She thanked me, saying nothing but that when the time came, if I yet remembered her and would ask her, she might give me messages for those at Peterborough whom she had left, and I promised to do all I could in bearing them.
“I cannot forget the maiden who saved my life,” I said.
She made no answer, and the boat shot alongside the little wharf, where a crowd was gathering quickly to see us come. Many questions there were when Bertric’s men were known.
There was a kindly-looking monk among his people, and I went to him, and brought him to the nuns where they and Uldra stood apart by themselves, while the two men were busy with their folk.
“Pax vobiscum,” he said; “you shall be welcome, my sisters, at our little nunnery for tonight. Then will we ask the bishop on the morrow what you had better do.”
Then they were eager to go with him, and I bade them farewell, bowing, and they turned away. They might say nothing, according to their rule, Elfric told me, save in need.
Neither did Uldra speak, though no vow of silence was on her, but she went with them for a little way. I was rather hurt at this, and began to go back to the boat, wondering that she had no word of farewell.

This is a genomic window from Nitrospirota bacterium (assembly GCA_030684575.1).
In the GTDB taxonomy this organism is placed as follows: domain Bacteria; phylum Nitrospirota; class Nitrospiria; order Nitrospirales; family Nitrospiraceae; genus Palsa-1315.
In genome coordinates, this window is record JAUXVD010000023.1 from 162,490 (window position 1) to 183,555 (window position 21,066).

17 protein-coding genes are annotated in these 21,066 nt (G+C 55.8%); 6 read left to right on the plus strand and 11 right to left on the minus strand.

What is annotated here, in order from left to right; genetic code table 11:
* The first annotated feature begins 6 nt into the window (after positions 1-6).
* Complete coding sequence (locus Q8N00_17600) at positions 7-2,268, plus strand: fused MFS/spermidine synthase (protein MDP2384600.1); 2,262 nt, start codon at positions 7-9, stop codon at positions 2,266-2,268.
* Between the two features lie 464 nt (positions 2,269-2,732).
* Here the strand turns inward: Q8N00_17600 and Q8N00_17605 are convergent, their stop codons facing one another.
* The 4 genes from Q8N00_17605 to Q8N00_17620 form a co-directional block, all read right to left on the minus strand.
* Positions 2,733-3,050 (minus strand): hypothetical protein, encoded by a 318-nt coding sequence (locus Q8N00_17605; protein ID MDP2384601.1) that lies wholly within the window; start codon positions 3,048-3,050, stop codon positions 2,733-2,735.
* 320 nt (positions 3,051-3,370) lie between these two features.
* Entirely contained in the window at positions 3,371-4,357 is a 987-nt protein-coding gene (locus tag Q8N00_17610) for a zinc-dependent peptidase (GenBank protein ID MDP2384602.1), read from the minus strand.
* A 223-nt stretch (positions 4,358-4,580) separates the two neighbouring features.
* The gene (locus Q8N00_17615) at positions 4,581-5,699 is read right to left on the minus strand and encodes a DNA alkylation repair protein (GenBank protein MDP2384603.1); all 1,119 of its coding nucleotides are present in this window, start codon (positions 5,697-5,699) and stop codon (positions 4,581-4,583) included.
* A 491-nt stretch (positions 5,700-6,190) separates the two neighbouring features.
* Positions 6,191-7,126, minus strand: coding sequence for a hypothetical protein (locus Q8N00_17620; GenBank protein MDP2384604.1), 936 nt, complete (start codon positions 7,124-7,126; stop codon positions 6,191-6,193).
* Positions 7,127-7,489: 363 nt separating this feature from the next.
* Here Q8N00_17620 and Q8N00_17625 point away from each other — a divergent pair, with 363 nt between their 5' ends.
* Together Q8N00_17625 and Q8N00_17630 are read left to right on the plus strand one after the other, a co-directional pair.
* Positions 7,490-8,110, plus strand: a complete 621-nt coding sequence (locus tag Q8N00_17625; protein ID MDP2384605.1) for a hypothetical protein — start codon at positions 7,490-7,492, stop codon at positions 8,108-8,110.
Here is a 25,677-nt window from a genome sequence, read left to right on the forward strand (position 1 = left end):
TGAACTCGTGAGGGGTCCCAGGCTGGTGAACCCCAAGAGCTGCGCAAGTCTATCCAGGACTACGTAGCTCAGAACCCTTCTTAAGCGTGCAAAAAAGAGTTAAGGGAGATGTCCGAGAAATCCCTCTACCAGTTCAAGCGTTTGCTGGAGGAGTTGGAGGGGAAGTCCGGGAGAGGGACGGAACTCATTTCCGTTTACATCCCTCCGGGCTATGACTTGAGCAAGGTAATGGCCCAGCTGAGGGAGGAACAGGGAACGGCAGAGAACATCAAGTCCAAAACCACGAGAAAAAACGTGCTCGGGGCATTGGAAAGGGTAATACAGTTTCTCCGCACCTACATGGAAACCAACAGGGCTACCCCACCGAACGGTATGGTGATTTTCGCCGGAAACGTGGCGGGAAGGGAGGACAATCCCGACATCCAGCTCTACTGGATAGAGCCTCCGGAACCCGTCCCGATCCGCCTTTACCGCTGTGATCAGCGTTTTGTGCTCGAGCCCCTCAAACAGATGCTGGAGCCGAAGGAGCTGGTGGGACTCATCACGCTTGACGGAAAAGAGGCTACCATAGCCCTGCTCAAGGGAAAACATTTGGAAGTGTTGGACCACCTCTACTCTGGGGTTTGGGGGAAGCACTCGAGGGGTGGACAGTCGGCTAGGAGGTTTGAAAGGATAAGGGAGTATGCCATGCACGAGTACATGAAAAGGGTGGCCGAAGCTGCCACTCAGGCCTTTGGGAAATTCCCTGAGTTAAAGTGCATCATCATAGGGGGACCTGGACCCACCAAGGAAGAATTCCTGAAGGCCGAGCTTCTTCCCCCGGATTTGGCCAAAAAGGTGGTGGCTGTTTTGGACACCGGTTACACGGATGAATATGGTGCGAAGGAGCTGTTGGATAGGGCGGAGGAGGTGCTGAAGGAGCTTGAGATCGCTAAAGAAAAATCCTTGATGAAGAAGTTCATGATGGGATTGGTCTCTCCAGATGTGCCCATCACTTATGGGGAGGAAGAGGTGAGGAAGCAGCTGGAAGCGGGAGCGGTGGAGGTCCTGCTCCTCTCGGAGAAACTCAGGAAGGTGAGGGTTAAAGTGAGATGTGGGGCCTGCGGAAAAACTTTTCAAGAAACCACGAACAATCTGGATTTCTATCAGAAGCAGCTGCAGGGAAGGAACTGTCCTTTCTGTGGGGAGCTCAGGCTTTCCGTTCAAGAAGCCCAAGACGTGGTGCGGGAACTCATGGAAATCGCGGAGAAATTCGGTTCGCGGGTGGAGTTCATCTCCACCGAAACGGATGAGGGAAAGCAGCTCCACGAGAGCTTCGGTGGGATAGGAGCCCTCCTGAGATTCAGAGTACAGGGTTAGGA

“Redwald—thane,” came a gentle call in her voice, and I turned sharply.
She was close to me, and the sisters were waiting for her twenty paces or so away.
“Farewell,” she said. “I could but thank you for all your care for us.”
“It has been freely given, lady,” I said. “I only grieve that the journey has ended thus. May it be well with you.”
“I will pray for you, thane, day and night in the nunnery that it may be so with you,” she answered, with a little sort of choking. “The gratitude of us helpless women to you for your long patience is more than we can say.”
Then she went swiftly back to the nuns, and they went their way. I thought that I had not deserved so much. And of this I was sure, that had not the sisters’ dress kept me far from Uldra, I had forgotten Hertha in her company. Then thought I that there was no reason why I should remember Hertha any longer. And next, that it were better that I should think of no maiden at all, at this time.
Which last seemed wisest, and so I grew discontented, and went down to the boat and bade the men take my arms and few belongings to Earl Wulfnoth’s house.
When I came there the steward knew me, and made me very welcome. The earl was at Pevensea or Shoreham, but Godwine was in and out of the haven, and would be here ere long. So they told me, and set a good meal before me. And when I had eaten I lay down on a settle and slept the long sleep that comes to one wearied in mind and body alike. If the house had burnt over my head I should not have waked, for others watched now, and I had no need to wake for aught.
A man knows those things in his sleep, I verily believe. One ill dream I had, and that was of Bertric’s unlucky kitten, which seemed to be the queen in some uncanny way. Sometimes I wonder what became of it. I never learned, but it brought me no more ill luck.